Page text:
Investigations and Diagnosis

    In the male, sperm examination and sperm count is commonly done. As male factors contribute to more than a third of infertility problems, a semen analysis is necessary as part of the evaluation. A specimen of semen is examined microscopically in the laboratory, to determine the number of sperms as well as their size, shape, and motility. If the sample proves normal, no further tests may be necessary for the male. If there are less than 60 million sperm per cubic centimetre, less than 60 percent normal forms, or less than 60 percent actively moving sperm, or any other abnormalities in the sperm, further evaluation is indicated. Examination of the reproductive tract and genital organs may be necessary.

    In females, the basal body temperature is recorded each morning over several months to find any ovulatory disorders. Other methods to confirm ovulation include a blood test to measure progesterone blood level after ovulation and a biopsy of the lining of the uterus. Blockages of the tubes or abnormalities in the uterine lining, may require a hysterosalpingogram (HSG). A dye is injected through the cervix into the uterine cavity and tubes, and an X ray photograph is taken. The outline of the lining of the uterus is examined to confirm that the tubes are normal and open. A postcoital test (PCT) may be done shortly after intercourse to evaluate the cervical mucus and its interaction with the sperm. Laparoscopy may be done to visualise the abdominal and pelvic cavity to see the uterus, fallopian tubes and ovaries, to detect pelvic adhesions, scarring, endometriosis or other relevant pathology.


    Treatment and Prognosis

    If there is no ovulation or if the ovulation is not regular, drugs can be given to stimulate ovulation. The most common drug is clomiphene, the fertility pill. This safe, effective drug stimulates the ovaries to produce ova. Other treatments include fertility shots, such as human Menopausal Gonadotropin (hMG), and a drug that stimulates the pituitary gland - Gonadotropin-releasing Hormone (GnRH). Surgery is used to correct any defects of the reproductive tract, both in the male and female.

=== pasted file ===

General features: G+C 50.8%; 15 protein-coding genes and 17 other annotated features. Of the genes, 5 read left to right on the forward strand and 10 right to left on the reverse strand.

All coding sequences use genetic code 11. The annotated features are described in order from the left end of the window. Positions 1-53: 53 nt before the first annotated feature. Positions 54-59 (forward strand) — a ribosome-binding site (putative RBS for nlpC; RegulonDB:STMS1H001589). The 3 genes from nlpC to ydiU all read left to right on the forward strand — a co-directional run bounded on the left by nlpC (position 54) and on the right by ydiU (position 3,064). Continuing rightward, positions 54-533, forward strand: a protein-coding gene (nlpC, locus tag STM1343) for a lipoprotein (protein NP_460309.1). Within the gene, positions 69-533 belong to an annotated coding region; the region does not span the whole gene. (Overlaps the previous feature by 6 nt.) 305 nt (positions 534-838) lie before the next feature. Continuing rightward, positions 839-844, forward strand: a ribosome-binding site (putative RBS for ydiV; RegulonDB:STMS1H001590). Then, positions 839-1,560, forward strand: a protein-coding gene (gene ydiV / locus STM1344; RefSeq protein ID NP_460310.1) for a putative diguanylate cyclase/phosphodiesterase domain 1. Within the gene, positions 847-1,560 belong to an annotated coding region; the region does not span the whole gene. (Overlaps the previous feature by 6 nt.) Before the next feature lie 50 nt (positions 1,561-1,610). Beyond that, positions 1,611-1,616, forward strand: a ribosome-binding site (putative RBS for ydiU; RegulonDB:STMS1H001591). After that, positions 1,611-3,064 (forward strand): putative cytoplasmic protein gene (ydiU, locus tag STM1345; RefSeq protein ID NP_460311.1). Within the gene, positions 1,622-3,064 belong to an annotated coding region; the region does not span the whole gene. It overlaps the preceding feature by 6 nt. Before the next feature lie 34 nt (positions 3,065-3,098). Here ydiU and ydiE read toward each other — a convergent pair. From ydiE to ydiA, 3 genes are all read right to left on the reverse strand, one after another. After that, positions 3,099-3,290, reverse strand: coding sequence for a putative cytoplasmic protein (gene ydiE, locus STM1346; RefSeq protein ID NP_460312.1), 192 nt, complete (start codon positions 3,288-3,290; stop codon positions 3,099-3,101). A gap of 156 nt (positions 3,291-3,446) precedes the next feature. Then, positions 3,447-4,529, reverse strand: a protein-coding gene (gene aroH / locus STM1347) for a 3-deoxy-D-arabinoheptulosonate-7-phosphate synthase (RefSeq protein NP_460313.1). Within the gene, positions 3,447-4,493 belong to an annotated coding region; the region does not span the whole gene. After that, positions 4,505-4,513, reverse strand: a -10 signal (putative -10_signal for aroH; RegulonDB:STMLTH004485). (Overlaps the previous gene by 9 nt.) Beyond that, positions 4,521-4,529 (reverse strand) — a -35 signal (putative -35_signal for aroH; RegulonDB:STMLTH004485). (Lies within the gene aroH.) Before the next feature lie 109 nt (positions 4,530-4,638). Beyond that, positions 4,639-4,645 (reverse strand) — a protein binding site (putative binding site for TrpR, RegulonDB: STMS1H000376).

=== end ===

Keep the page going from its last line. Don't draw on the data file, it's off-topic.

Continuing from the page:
In vitro fertilisation and embryo transfer (IVF-ET) and gamete intrafallopian transfer (GIFT) are recently introduced treatments. With IVF-ET, the ovaries are stimulated with drugs to produce several ripe eggs at the same time. The eggs are then removed, usually under local anaesthesia, using ultrasound to guide a catheter through the vagina into the abdominal cavity. The eggs are incubated under special conditions and then the sperm is added. Fertilisation occurs in the laboratory, resulting in a test-tube baby. Next, several of the pre-embryos are placed through the cervix into the uterine cavity. This improves the chance of success but also increases the chances of a multiple pregnancy.

    With GIFT, the ovaries are stimulated with drugs, but the eggs are removed using a laparoscope. At the same time, a mixture of eggs and sperm is placed into the fallopian tubes. Open fallopian tubes are necessary for GIFT, but not for IVF-ET. If extra pre-embryos are formed after removing the eggs and processing them, the pre-embryos are sometimes frozen and later transferred into the uterus during future cycles. Another recently developed treatment is intracytoplasmic sperm injection, which only requires one sperm to achieve a pregnancy. These treatments can be used for cases in which the male sperm count is very low, the woman has endometriosis or in cases of unexplained infertility. The success rates for the recently discovered therapeutic modalities are improving. Counselling and psychotherapy is also essential in the treatment of infertility.

    Prevention

    Causative factors of infertility, if known, can be avoided. Immunisation must be given in childhood to prevent diseases such as mumps that affect the reproductive organs. Toxic drugs and chemicals that affect the reproductive tract must be avoided. Prompt treatment of pelvic infections is necessary to prevent permanent damage to the reproductive organs.